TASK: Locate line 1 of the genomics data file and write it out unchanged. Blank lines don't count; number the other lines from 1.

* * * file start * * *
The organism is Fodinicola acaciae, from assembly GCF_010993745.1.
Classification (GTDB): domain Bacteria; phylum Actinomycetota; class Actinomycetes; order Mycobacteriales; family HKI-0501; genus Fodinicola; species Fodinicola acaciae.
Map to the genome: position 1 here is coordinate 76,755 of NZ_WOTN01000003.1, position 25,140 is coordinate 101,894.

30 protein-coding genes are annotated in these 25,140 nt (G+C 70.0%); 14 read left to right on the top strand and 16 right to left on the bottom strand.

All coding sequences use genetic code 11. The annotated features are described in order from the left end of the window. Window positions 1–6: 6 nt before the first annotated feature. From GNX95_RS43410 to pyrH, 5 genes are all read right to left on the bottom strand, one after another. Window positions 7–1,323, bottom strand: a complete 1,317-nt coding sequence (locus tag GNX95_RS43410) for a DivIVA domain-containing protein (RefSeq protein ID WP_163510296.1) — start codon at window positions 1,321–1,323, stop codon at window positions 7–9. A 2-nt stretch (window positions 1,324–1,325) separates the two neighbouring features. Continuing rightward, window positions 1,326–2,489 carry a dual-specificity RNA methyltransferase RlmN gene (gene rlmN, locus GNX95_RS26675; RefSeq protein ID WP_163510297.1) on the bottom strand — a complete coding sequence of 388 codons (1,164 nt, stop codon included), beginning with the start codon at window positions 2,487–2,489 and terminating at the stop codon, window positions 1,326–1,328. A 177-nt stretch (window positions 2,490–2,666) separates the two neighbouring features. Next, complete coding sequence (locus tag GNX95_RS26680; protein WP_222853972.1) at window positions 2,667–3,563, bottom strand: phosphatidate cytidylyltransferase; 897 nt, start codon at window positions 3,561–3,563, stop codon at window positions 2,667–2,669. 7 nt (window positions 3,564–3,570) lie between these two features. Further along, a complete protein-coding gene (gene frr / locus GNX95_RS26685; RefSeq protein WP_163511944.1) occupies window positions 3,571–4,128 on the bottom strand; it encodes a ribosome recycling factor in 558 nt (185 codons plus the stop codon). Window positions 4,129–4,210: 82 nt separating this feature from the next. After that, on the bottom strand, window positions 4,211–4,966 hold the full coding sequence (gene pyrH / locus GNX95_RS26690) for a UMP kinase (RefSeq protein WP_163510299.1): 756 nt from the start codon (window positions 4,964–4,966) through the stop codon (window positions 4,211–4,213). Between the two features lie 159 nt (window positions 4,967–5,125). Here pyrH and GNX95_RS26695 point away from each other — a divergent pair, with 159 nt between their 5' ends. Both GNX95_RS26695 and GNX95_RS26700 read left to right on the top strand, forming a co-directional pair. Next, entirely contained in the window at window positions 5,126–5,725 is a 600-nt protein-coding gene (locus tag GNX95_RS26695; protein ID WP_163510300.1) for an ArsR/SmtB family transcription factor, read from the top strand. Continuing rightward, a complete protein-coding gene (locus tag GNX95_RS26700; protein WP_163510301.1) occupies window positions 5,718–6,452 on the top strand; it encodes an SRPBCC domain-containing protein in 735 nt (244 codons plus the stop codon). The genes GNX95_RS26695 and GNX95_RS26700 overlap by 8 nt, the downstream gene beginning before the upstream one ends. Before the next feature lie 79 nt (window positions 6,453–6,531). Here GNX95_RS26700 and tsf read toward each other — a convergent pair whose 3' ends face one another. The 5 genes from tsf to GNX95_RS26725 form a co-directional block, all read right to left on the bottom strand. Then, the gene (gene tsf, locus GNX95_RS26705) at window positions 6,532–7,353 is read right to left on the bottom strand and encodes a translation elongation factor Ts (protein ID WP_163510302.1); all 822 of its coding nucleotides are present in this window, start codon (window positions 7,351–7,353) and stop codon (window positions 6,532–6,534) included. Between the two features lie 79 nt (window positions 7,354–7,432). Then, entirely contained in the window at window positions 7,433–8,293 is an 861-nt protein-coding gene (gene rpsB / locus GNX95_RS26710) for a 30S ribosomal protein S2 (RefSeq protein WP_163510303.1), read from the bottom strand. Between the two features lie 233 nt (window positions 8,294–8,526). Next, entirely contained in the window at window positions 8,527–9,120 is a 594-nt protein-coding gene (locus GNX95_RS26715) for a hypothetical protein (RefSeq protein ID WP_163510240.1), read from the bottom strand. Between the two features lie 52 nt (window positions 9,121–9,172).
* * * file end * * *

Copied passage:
The organism is Fodinicola acaciae, from assembly GCF_010993745.1.